Professor Mobina Hashmi
October 17, 2018
Reading Response #1
“Racial Formation” by Omi and Winant
This chapter analyzes the theory known as racial formation and how it should constitute a logical examination on race and racism in the United States. The question Omi and Winant address in the chapter deals with “the concept of race, its meaning in contemporary society, and its use (and abuse) in public policy” (Omi & Winant, 1994, p. 53). The authors’ thesis is that race is the combination of social structure and cultural representation. Omi and Winant believe race is an idea that is a large-scale representation of social conflicts and interests by referring to different types of the human species (Omi and Winant, 1994, p. 55). In other words, race should not be a predetermined label based solely on physical appearance or various ideologies.
Omi and Winant define racial formation as the sociohistorical process by which racial categories are created, inhabited, transformed, and destroyed (Omi & Winant, 1994, p. 55). In terms of racial formation, society and culture work collectively to produce a variety of criteria one might use to define race. An exclusive examination of one of these components is not concrete enough to comprehend the concept of race. The authors state that racial projects form the nucleus of racial formation. Omi and Winant define a racial project as “an interpretation, representation, or explanation of racial dynamics, and an effort to reorganize and redistribute resources along particular racial lines” (Omi & Winant, 1994, p. 56).
The authors then discuss racial formation in terms of a macro-level social process, the political spectrum it has, and as a micro-level social process. According to Omi and Winant, the macro-level social process within the racial formation concept is phrased as the following: (1) “To interpret the meaning of race is to frame it social structurally (Omi & Winant, 1994, p.56) and (2) “To recognize the racial dimension in racial structure is to interpret the meaning of race” (Omi & Winant, 1994, p. 57). The example Omi and Winant use for the first statement categorizes race as not moral to use for treating people differently from each other. For the example they use to illustrate the second statement, race is seen as an absolute necessity in how people are treated within a racialized social structure.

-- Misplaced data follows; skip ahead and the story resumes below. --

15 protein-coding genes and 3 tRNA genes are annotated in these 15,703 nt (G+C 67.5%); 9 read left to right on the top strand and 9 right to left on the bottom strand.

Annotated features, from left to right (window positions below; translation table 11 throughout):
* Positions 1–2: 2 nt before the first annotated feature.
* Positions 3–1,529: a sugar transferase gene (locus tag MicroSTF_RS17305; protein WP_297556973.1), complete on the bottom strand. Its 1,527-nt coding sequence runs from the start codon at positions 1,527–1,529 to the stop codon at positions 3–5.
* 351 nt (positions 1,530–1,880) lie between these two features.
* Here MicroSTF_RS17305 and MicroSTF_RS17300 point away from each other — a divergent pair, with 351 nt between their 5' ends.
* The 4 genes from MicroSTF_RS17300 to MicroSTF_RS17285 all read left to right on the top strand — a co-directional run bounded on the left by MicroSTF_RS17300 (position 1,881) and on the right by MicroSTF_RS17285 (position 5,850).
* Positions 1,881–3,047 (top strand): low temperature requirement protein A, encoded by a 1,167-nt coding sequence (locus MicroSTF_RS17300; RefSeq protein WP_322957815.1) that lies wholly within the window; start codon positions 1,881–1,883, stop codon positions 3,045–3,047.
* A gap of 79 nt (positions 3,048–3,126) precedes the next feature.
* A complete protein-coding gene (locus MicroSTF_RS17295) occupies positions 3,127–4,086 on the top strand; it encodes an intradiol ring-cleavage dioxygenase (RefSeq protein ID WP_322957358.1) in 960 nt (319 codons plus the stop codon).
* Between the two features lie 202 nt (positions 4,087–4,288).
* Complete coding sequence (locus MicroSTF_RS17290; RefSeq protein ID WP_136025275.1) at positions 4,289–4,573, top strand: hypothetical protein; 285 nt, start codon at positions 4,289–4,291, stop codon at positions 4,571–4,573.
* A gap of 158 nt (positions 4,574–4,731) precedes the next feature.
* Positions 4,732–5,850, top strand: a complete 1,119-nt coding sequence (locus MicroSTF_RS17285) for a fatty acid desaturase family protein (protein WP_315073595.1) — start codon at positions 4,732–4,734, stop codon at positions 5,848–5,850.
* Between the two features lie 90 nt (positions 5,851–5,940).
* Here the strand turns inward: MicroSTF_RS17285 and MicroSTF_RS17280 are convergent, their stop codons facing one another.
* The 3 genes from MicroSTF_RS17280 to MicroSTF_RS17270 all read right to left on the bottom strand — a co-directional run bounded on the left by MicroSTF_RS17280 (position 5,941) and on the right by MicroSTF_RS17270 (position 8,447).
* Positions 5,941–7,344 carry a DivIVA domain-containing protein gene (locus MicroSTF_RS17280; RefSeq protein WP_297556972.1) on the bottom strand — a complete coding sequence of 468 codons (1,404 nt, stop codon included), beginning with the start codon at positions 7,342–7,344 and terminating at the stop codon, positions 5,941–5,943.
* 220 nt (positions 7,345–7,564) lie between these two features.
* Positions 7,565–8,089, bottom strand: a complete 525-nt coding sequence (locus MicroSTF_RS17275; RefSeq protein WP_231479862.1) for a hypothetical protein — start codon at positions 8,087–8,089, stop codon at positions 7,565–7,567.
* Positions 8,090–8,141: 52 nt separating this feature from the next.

My thesis about this chapter is that race is a very complicated social construct. Omi and Winant developed their argument in a convincing matter by providing a comprehensive analysis regarding the dynamics of racial projects. They use the examples of how society is prone to use race as an indicator to judge someone’s identity. Omi and Winant say “we expect people to act out their racial identities; indeed we become disoriented when they do not” (Omi & Winant, 1994, p. 59). This statement further supports my thesis because we as a society have been programmed to determine a person’s character and race based solely on their physical attributes. With that said, it still puzzles me to this day when a person might say to someone who identifies as black, African-American, or Caribbean-American, “Funny, you don’t look black” (Omi & Winant, 1994, p. 59). Such a comment might lead to laughter. Omi and Winant attempt to dissect how people aren’t born knowing race, but gain knowledge in a societal and cultural manner.
Omi and Winant address a counter-argument opposing the central argument they make throughout the reading. The counter-argument is that race is a biological concept (Omi & Winant, 1994, p. 63). This has led to a long-term battle to identify race instead as a social concept.
In terms of the reading’s structure, it took me some time to figure out the reasonings for how Omi and Winant wanted to approach their thesis about the concept of race. I totally agree with them when they state that race is a product of both social structure and cultural representation (Omi & Winant, 1994, p. 56). If you were to conduct a survey of ten US college students who are of different racial and ethnic backgrounds asking what they define race as, the responses will most likely vary. This reading further strengthens how I interpret race as something constructed socially, not biologically.